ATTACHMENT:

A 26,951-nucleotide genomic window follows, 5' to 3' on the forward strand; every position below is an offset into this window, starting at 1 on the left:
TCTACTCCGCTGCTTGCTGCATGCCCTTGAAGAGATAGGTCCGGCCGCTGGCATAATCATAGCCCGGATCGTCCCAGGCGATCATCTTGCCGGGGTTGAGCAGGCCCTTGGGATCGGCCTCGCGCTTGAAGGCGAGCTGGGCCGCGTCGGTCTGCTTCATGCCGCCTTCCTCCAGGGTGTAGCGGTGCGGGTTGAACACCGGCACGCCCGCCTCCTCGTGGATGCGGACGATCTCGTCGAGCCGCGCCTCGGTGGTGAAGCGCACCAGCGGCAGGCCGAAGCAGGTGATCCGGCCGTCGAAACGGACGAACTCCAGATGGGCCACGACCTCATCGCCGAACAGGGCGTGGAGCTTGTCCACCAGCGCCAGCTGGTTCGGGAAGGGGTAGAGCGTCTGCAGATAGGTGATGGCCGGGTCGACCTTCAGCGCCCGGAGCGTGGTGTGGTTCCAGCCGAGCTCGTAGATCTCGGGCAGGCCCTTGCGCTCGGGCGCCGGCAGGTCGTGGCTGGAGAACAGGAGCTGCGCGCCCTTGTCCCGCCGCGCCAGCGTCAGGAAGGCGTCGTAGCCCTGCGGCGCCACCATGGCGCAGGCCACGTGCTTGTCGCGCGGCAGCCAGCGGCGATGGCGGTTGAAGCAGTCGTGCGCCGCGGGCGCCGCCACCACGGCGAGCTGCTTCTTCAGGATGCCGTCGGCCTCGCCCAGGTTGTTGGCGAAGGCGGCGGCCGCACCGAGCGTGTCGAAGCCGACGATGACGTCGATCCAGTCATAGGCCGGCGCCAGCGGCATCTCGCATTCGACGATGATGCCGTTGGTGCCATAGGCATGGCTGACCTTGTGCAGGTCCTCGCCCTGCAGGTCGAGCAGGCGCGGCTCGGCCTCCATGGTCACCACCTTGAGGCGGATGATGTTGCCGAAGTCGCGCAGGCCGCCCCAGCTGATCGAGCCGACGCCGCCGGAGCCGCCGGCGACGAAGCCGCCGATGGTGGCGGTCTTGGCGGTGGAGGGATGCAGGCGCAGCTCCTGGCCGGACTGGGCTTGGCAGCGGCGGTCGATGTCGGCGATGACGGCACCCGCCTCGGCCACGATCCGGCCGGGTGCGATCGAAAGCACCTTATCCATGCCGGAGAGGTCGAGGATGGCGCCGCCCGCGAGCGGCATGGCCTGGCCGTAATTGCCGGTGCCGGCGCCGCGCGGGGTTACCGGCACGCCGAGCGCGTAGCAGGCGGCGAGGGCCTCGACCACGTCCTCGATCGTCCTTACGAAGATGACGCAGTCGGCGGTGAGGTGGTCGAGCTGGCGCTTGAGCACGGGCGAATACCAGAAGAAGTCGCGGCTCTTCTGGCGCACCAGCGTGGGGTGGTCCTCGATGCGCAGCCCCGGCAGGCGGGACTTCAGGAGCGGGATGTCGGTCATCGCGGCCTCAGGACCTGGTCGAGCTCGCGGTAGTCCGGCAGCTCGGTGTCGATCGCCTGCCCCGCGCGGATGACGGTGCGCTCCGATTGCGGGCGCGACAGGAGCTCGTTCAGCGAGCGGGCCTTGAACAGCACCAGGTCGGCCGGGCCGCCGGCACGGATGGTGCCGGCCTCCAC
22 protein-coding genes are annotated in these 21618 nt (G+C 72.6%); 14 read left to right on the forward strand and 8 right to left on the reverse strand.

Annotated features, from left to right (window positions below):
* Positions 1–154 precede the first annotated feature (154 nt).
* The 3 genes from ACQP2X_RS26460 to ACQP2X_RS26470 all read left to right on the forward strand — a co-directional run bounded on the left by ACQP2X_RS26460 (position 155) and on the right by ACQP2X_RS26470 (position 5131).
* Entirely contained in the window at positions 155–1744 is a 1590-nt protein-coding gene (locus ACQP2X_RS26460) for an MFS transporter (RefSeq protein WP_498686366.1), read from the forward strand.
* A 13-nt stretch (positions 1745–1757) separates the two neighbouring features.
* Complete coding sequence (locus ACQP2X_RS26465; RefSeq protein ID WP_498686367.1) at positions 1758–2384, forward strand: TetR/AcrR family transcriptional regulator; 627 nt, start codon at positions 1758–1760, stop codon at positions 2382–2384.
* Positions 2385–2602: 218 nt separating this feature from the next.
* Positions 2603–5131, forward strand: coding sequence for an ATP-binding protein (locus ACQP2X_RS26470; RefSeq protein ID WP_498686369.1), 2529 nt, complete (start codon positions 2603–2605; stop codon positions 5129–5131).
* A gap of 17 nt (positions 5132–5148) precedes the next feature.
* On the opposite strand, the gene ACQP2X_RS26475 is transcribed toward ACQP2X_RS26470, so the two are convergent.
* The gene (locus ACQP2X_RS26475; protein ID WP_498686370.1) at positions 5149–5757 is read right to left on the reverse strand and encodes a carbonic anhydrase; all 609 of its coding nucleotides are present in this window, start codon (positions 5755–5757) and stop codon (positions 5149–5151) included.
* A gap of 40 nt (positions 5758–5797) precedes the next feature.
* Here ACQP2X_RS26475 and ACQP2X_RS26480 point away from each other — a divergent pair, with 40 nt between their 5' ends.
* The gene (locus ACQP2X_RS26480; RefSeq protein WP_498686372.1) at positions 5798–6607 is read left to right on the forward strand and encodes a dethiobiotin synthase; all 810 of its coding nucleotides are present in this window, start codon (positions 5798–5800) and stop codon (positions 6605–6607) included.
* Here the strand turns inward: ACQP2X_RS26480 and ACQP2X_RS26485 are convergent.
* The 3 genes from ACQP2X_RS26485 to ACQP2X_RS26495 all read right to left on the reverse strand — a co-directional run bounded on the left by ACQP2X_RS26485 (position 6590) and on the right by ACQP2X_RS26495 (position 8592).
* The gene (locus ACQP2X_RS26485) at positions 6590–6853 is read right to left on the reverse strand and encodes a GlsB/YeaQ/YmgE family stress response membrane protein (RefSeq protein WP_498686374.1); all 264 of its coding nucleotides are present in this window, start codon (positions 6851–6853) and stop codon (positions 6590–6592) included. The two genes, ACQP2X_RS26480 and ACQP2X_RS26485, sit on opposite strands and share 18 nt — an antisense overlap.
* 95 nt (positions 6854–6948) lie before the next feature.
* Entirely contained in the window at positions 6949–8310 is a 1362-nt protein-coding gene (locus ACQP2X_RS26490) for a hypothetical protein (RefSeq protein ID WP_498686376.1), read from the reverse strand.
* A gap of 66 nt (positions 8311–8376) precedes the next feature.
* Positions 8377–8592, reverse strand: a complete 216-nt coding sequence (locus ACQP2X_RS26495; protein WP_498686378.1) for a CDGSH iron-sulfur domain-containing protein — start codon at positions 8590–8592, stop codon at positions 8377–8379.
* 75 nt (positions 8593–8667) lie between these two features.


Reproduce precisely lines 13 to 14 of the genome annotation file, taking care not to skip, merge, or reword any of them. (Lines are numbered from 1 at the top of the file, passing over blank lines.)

* On the opposite strand, the gene ACQP2X_RS26475 is transcribed toward ACQP2X_RS26470, so the two are convergent.
* The gene (locus ACQP2X_RS26475; protein ID WP_498686370.1) at positions 5149–5757 is read right to left on the reverse strand and encodes a carbonic anhydrase; all 609 of its coding nucleotides are present in this window, start codon (positions 5755–5757) and stop codon (positions 5149–5151) included.